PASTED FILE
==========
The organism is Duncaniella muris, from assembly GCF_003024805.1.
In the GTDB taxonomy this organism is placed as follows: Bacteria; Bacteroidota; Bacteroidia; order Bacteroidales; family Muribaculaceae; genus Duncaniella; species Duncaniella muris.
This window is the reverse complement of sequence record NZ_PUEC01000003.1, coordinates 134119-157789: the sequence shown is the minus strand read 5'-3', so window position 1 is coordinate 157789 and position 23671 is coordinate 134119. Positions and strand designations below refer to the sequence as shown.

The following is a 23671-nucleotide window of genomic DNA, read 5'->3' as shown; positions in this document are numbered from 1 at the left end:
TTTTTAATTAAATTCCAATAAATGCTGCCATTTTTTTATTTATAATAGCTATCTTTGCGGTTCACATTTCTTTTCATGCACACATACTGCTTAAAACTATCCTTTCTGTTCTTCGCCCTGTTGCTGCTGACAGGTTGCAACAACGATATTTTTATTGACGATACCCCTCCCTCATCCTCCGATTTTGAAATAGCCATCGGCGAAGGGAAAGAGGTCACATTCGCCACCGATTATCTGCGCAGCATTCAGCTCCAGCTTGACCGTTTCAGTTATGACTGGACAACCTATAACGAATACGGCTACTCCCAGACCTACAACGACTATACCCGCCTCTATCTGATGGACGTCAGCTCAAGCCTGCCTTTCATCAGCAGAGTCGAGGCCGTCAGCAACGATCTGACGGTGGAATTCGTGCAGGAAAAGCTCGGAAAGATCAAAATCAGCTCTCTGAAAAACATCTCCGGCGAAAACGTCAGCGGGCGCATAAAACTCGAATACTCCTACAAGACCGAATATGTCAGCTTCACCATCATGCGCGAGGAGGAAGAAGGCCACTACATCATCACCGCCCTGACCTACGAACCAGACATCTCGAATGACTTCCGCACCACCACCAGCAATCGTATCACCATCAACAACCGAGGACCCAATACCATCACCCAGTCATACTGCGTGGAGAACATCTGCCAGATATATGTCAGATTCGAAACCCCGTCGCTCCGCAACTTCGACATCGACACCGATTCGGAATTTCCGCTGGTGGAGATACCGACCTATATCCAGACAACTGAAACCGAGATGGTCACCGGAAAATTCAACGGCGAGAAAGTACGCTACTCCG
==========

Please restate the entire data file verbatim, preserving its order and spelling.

The organism is Duncaniella muris, from assembly GCF_003024805.1.
In the GTDB taxonomy this organism is placed as follows: Bacteria; Bacteroidota; Bacteroidia; order Bacteroidales; family Muribaculaceae; genus Duncaniella; species Duncaniella muris.
This window is the reverse complement of sequence record NZ_PUEC01000003.1, coordinates 134119-157789: the sequence shown is the minus strand read 5'-3', so window position 1 is coordinate 157789 and position 23671 is coordinate 134119. Positions and strand designations below refer to the sequence as shown.

The following is a 23671-nucleotide window of genomic DNA, read 5'->3' as shown; positions in this document are numbered from 1 at the left end:
TTTTTAATTAAATTCCAATAAATGCTGCCATTTTTTTATTTATAATAGCTATCTTTGCGGTTCACATTTCTTTTCATGCACACATACTGCTTAAAACTATCCTTTCTGTTCTTCGCCCTGTTGCTGCTGACAGGTTGCAACAACGATATTTTTATTGACGATACCCCTCCCTCATCCTCCGATTTTGAAATAGCCATCGGCGAAGGGAAAGAGGTCACATTCGCCACCGATTATCTGCGCAGCATTCAGCTCCAGCTTGACCGTTTCAGTTATGACTGGACAACCTATAACGAATACGGCTACTCCCAGACCTACAACGACTATACCCGCCTCTATCTGATGGACGTCAGCTCAAGCCTGCCTTTCATCAGCAGAGTCGAGGCCGTCAGCAACGATCTGACGGTGGAATTCGTGCAGGAAAAGCTCGGAAAGATCAAAATCAGCTCTCTGAAAAACATCTCCGGCGAAAACGTCAGCGGGCGCATAAAACTCGAATACTCCTACAAGACCGAATATGTCAGCTTCACCATCATGCGCGAGGAGGAAGAAGGCCACTACATCATCACCGCCCTGACCTACGAACCAGACATCTCGAATGACTTCCGCACCACCACCAGCAATCGTATCACCATCAACAACCGAGGACCCAATACCATCACCCAGTCATACTGCGTGGAGAACATCTGCCAGATATATGTCAGATTCGAAACCCCGTCGCTCCGCAACTTCGACATCGACACCGATTCGGAATTTCCGCTGGTGGAGATACCGACCTATATCCAGACAACTGAAACCGAGATGGTCACCGGAAAATTCAACGGCGAGAAAGTACGCTACTCCG